• Your dog can’t accidentally get into anything toxic in the crate.
  • Dogs feel more secure in den-like environments such as crates.
  • The first three benefits manifest immediately, without extended practice time.

The best kind of crate to get for separation anxiety purposes is the plastic, airline approved Vari-Kennel type. A panicky pitbull might be able to dismantle a wire crate from the inside, either releasing himself or hurting himself in the process, and possibly increasing the panic factor. Plastic crates, on the other hand, are the safest place to be even during an earthquake.

Your pitbull won’t get out and is less likely to hurt himself in the crate than whole roaming the house in a panic.

While eliminating property damage and the risk of getting into the cleaning products are obvious short-term benefits, crates can also be great for your pitbull’s long-term psychological health.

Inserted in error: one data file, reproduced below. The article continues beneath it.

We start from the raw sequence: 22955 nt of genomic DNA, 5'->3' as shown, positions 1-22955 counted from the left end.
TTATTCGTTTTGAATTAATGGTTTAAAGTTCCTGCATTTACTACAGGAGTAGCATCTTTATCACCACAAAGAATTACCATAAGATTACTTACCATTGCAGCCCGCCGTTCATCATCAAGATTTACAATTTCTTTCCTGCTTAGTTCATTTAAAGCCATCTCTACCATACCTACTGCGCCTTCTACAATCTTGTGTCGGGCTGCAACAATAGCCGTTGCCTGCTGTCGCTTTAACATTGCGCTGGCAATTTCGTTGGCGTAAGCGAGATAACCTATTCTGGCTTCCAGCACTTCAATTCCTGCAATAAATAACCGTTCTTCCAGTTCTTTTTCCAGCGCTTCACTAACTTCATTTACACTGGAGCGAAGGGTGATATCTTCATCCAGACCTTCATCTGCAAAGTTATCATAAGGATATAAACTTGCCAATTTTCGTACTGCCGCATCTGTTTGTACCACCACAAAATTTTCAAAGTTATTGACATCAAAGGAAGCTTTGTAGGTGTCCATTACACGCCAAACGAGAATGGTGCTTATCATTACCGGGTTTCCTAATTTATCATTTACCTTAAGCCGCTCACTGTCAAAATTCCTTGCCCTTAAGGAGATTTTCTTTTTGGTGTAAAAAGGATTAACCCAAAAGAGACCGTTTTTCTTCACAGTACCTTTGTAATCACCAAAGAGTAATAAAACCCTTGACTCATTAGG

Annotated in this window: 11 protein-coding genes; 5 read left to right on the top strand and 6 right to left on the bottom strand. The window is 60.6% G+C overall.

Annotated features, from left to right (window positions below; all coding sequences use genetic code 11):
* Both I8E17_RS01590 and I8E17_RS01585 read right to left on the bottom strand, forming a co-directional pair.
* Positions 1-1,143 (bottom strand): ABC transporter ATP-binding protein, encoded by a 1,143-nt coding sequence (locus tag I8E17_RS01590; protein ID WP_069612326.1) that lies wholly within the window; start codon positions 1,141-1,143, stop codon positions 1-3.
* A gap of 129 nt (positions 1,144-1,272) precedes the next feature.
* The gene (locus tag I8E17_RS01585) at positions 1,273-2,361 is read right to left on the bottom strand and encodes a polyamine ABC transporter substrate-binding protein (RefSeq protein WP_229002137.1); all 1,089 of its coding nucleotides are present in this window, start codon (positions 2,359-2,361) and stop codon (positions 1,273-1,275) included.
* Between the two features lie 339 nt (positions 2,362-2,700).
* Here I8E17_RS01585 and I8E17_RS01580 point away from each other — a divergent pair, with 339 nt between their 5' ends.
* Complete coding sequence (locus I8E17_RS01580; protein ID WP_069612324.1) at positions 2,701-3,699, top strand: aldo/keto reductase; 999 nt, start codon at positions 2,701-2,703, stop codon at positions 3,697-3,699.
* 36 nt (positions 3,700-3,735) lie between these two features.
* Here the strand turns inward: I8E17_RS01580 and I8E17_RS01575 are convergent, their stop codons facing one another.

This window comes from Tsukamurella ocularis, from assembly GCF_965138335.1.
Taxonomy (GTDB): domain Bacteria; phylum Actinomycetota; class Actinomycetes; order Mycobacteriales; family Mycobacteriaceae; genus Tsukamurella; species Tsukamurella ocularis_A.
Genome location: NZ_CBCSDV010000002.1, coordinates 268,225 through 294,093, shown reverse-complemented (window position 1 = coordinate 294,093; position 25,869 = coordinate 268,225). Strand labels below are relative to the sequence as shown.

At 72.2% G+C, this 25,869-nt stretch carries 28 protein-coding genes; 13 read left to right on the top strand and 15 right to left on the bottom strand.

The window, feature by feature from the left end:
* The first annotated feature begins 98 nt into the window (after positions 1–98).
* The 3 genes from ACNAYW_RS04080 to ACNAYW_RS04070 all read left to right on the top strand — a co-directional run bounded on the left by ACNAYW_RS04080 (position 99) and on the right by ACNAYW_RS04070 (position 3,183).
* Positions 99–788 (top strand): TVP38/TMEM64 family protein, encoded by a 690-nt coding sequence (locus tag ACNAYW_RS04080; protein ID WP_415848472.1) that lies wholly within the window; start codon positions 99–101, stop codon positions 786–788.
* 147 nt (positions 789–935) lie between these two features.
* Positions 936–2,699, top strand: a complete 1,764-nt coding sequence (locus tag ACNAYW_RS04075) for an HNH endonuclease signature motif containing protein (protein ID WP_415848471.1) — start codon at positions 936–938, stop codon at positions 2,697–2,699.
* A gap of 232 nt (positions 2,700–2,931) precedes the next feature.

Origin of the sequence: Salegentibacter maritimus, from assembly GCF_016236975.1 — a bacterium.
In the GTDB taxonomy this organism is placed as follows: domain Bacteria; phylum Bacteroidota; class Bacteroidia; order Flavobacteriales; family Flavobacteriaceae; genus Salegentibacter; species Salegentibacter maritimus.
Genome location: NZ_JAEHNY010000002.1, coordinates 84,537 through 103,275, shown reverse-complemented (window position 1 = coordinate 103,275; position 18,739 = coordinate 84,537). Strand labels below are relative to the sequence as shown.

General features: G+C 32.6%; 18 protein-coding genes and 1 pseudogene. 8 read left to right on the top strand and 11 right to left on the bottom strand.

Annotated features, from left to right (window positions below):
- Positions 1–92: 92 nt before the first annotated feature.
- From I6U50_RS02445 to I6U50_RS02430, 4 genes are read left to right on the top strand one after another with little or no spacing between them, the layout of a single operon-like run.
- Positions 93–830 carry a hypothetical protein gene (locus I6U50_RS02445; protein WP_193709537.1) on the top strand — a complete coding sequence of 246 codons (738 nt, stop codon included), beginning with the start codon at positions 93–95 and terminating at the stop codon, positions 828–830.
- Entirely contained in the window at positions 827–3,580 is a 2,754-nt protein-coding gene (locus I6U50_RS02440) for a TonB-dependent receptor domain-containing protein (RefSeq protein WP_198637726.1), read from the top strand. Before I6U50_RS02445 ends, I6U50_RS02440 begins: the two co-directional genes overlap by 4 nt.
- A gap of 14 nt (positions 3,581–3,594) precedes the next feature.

Dogs feel more secure in caves and dens, and they feel more secure in crates. Anyone who leaves their dogs’ crates open can tell you that dogs voluntarily curl up in crates throughout the day and night, even when they have the run of the house.

The same is sometimes true of closets, but who knows what your dog can get up to in the closet? And really, leaving your dog in the closet just seems tacky. Go with the crate. Ideally, leave your dog with a stuffed Kong toy or something similarly safe for unsupervised chewing to help pass the time while you’re gone.

Obviously, being in a crate won’t directly prevent barking or self-mutilation activities.

However, the lowered anxiety levels in a crate may also reduce the likelihood of these behaviors. To really be confident of eliminating them, combine crate training with progressive desensitization.